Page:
Now that the six-week public comment period for the environmental assessment has been completed, the Federal Highway Administration (FHWA) is reviewing public feedback and will either issue a finding of no significant impact (FONSI), allowing the program to proceed, or a request for an environmental impact statement, which will require additional study.
However, if the federal government requests an environmental impact statement, something elected officials have been pushing for, the project would need to be studied more thoroughly, likely delaying implementation past even the updated timeline of the second quarter of 2024.
Rep. Nicole Malliotakis (R-Staten Island/South Brooklyn), who has been among the most outspoken critics of the proposed program, recently spoke with FHWA Administrator Shailen Bhatt to reiterate her concerns about congestion pricing and the need for additional study.
“It’s important for the Federal Highway Administrator to hear the concerns that we have in regard to the lack of due diligence by the state and the MTA in evaluating the economic and environmental impact that this first-in-the-nation program would have,” Malliotakis said.
“I’m still hopeful that the FHWA will require the MTA to conduct an environmental impact statement,” she added. “We shared our thoughts that this was moving way too fast and that the MTA has not done its due diligence and we felt that the federal government could open itself up to lawsuits should they not require a full and thorough environmental impact statement.”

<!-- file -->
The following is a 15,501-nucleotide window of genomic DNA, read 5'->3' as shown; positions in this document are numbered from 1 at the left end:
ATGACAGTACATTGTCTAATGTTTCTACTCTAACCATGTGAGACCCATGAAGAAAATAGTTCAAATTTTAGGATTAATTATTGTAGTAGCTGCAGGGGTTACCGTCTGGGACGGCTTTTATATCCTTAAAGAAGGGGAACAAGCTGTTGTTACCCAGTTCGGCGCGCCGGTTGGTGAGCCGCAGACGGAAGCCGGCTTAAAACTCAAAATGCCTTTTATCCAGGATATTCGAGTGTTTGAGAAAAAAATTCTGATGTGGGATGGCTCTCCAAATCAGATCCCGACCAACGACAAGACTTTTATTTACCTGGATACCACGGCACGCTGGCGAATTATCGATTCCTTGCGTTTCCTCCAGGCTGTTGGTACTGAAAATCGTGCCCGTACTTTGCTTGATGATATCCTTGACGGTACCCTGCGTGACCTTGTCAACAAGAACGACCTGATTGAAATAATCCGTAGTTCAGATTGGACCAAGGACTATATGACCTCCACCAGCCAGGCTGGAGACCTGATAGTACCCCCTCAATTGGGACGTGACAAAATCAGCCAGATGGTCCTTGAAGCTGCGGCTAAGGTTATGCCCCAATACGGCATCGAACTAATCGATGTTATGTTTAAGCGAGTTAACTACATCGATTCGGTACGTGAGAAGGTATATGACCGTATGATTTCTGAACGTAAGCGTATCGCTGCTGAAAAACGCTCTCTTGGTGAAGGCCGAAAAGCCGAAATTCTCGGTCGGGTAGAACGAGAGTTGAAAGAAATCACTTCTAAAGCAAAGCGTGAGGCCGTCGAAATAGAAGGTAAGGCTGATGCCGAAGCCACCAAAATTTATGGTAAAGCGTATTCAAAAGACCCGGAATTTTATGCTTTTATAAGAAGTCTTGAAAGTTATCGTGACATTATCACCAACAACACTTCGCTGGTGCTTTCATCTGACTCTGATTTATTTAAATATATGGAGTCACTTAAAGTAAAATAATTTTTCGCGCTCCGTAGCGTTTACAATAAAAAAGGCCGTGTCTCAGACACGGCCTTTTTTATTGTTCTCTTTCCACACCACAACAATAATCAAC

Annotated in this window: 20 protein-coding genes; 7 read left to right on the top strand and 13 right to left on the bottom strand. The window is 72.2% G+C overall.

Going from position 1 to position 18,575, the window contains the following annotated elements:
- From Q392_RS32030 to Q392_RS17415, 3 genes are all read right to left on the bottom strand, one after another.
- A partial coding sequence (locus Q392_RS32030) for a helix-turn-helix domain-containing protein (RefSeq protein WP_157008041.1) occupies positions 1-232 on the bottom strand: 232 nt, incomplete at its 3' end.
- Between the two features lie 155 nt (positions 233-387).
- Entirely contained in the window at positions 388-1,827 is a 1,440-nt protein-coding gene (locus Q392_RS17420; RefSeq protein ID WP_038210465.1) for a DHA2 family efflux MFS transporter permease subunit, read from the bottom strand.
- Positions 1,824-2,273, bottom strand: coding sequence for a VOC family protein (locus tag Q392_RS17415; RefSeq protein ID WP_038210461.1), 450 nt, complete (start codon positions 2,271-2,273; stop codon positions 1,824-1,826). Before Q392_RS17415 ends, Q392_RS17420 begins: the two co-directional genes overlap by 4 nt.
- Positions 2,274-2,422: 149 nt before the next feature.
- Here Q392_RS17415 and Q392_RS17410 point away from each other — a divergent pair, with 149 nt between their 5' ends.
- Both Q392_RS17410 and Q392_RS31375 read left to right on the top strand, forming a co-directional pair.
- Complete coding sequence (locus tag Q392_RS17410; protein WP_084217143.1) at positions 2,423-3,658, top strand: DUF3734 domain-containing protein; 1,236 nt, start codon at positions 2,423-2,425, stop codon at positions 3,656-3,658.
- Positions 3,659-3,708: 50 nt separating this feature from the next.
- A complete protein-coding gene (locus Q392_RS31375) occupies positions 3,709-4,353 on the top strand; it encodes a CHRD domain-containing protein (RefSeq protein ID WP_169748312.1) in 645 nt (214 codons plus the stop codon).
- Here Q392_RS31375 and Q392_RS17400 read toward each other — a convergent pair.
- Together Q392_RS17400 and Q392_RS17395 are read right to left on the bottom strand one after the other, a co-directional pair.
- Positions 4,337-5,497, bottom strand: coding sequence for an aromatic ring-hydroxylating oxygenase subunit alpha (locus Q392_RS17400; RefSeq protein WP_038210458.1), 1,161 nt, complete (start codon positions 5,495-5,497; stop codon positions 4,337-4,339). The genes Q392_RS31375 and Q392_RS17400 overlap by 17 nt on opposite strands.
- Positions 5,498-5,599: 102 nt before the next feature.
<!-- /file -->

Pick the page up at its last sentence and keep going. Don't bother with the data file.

The congresswoman noted that the environmental assessment showed that implementation of the program could cause increased air pollution on Staten Island and in the Bronx, something she said she believes must be studied more thoroughly through an enhanced review process.
“The EA showed that pollution would increase in the outer boroughs, in the areas surrounding the congestion pricing zone,” she said. “Without having a full and thorough EIS, it leaves a lot of questions as to what the true impact would be.”
The environmental assessment outlined seven different tolling scenarios, with higher tolls rates, up to $23 during peak hours, in the scenarios that offer additional credits, caps and exemptions to certain vehicles.
Under all the scenarios described below, personal cars, motorcycles and commercial vans would be capped at one CBD toll per day, though other vehicles may be charged multiple times.
None of the scenarios outlined would provide an additional credit for drivers who cross the Verrazzano-Narrows Bridge before moving into the city, something the borough’s elected officials have pushed for since the program was first proposed.